Of the seven leech species that were subjected to cryoexposure tests at −90°C or −196°C for 24 hours, only O. jantseanus survived both temperatures (Table 1). Since all of the other leech species were not capable of surviving exposure even to −90°C, the resistance to freezing exhibited by O. jantseanus appeared to be unique. Subjecting the leeches to repeated freeze-thaw cycles spanning several minutes revealed that they were able to survive extreme fluctuations in temperature without employing any means of temperature acclimation. The thawed adult leeches that cooled down to −90°C or −196°C survived for maximum of 45 or 39 days in distilled water without feeding, respectively. The reason why the leeches died is considered mainly by starving rather than by freezing injury. However, the little difference of survival time between −90°C and −196°C seemed to be caused by the difference in the degree of freezing injury. In addition, because the four O. jantseanus hatchlings had not been provided with a blood meal before exposure to −90°C, the temperature tolerance observed in O. jantseanus is considered to be innate and not attributable to ingesta. It was also found that O. jantseanus become active again after long-term exposure to temperatures as low as −90°C for up to 32 months (Fig. 2). All of the individuals stored at −90°C for three, eight, and nine months survived, but survival began to decrease after 15 months of storage. Despite the gradual increase in mortality observed as the duration of low-temperature storage increased, these results showed that O. jantseanus was capable of surviving long-term cold storage (Fig. 2). One of the reasons why the survival rates of the leech in the storage decreased may be caused by the biological activity, such as an enzymatic reaction, remaining at cold temperature [11]. We also showed that O. jantseanus was capable of surviving repeated freeze-thaw cycles (Fig. 3). Specifically, leeches survived an average of four freeze-thaw cycles, but a maximum of 12 freeze-thaw cycles was recorded (Fig. 3). In addition, thermal analysis using differential scanning calorimetry (DSC) showed that an exothermic peak formed at approximately −13°C in the cooling cycle (Fig.4), implying that leeches appeared to freeze through experience of supercooling. However, we were unable to determine whether freezing was intracellular or extracellular, and glass transition could not be observed from −120°C to 20°C. Although the stress associated with freezing and thawing is expected to be deleterious to the leeches, exposure to a several freeze-thaw cycles does not appear to be fatal. Nonetheless, the activity and behavior of O. jantseanus after thawing did differ markedly from their behavior before freezing, i.e. they shrank and appeared to be unable to elongate their body. Therefore, it suggested that the leech might be gradually damaged by the freeze-thaw stresses. Furthermore, it was also unclear how characteristics such as feeding and reproductive capacity differed between leeches that had undergone repeated freeze-thawing and those that had not. However, since the thawed leeches actively moved their bodies and gills, they were considered to have survived the stresses associated with freezing and thawing.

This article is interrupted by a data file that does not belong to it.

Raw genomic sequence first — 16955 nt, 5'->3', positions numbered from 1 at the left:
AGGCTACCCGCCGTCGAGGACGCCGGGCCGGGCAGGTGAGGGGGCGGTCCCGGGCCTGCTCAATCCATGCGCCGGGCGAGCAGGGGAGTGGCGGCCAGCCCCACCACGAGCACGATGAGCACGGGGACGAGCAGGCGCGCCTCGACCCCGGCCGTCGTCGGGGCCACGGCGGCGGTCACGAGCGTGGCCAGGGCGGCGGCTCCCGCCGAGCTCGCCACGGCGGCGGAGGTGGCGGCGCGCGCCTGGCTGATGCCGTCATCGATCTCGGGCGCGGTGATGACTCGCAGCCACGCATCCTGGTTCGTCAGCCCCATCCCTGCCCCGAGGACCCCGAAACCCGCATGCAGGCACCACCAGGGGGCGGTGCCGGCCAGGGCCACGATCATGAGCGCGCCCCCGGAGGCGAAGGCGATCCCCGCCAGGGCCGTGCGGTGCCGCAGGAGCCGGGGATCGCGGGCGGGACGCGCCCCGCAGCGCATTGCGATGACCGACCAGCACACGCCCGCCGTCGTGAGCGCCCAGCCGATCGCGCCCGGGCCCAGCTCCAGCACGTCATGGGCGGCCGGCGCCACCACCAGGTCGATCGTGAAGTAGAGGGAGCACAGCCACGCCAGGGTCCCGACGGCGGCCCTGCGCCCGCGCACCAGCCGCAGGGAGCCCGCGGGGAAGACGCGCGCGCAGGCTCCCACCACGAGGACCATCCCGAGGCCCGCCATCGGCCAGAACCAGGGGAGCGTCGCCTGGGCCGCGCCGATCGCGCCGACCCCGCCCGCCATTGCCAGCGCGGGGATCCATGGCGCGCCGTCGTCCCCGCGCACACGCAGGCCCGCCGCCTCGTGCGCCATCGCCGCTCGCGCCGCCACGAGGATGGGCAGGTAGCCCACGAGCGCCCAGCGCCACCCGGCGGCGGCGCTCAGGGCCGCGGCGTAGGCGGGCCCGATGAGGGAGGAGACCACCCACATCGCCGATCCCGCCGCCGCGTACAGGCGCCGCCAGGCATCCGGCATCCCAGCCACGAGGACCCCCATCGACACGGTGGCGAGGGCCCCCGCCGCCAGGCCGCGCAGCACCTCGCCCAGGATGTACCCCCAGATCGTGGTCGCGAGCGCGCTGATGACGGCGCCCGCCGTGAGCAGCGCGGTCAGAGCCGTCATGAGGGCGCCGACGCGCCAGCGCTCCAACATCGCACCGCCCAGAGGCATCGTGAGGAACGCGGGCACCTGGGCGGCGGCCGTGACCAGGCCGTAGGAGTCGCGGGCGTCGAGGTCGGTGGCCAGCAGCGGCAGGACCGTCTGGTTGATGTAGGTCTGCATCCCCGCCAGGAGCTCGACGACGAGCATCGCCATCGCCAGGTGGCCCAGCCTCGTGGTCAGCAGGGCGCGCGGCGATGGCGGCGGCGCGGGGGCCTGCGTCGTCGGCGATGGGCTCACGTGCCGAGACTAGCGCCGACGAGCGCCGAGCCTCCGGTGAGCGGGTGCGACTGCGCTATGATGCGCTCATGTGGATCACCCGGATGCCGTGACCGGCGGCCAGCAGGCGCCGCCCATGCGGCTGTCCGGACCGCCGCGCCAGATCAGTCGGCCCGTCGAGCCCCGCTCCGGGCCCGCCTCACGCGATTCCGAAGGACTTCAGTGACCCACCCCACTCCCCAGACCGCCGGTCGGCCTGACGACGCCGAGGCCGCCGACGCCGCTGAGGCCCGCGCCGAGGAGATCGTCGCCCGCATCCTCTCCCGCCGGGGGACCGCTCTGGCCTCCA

Figure 2. Survival rates of Ozobranchus jantseanus after long-term storage at −90°C.